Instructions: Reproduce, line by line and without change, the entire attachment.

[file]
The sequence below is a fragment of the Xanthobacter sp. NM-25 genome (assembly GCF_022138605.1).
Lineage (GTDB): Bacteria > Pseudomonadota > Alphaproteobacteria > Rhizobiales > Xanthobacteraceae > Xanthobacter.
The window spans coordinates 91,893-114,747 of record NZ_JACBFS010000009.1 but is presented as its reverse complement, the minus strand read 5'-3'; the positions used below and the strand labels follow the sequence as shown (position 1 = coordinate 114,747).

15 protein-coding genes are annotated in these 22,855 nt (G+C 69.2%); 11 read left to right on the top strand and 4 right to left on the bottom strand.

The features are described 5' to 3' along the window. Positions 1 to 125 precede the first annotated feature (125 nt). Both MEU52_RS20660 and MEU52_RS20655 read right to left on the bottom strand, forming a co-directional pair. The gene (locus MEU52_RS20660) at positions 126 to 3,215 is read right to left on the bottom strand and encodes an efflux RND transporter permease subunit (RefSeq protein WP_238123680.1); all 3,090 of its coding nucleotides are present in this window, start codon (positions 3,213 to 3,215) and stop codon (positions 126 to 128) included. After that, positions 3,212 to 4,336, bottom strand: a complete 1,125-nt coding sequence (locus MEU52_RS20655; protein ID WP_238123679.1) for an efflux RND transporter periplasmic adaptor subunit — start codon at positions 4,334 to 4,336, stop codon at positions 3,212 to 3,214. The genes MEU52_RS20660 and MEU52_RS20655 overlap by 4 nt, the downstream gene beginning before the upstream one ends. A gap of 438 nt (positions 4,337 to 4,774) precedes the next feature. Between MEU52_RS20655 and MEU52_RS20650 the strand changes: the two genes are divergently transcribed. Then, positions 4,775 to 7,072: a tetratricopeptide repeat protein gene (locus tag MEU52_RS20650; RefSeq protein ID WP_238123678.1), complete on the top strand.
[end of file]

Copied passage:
The sequence below is a fragment of the Xanthobacter sp. NM-25 genome (assembly GCF_022138605.1).
Lineage (GTDB): Bacteria > Pseudomonadota > Alphaproteobacteria > Rhizobiales > Xanthobacteraceae > Xanthobacter.
The window spans coordinates 91,893-114,747 of record NZ_JACBFS010000009.1 but is presented as its reverse complement, the minus strand read 5'-3'; the positions used below and the strand labels follow the sequence as shown (position 1 = coordinate 114,747).

15 protein-coding genes are annotated in these 22,855 nt (G+C 69.2%); 11 read left to right on the top strand and 4 right to left on the bottom strand.

The features are described 5' to 3' along the window. Positions 1 to 125 precede the first annotated feature (125 nt). Both MEU52_RS20660 and MEU52_RS20655 read right to left on the bottom strand, forming a co-directional pair. The gene (locus MEU52_RS20660) at positions 126 to 3,215 is read right to left on the bottom strand and encodes an efflux RND transporter permease subunit (RefSeq protein WP_238123680.1); all 3,090 of its coding nucleotides are present in this window, start codon (positions 3,213 to 3,215) and stop codon (positions 126 to 128) included. After that, positions 3,212 to 4,336, bottom strand: a complete 1,125-nt coding sequence (locus MEU52_RS20655; protein ID WP_238123679.1) for an efflux RND transporter periplasmic adaptor subunit — start codon at positions 4,334 to 4,336, stop codon at positions 3,212 to 3,214. The genes MEU52_RS20660 and MEU52_RS20655 overlap by 4 nt, the downstream gene beginning before the upstream one ends. A gap of 438 nt (positions 4,337 to 4,774) precedes the next feature. Between MEU52_RS20655 and MEU52_RS20650 the strand changes: the two genes are divergently transcribed. Then, positions 4,775 to 7,072: a tetratricopeptide repeat protein gene (locus tag MEU52_RS20650; RefSeq protein ID WP_238123678.1), complete on the top strand.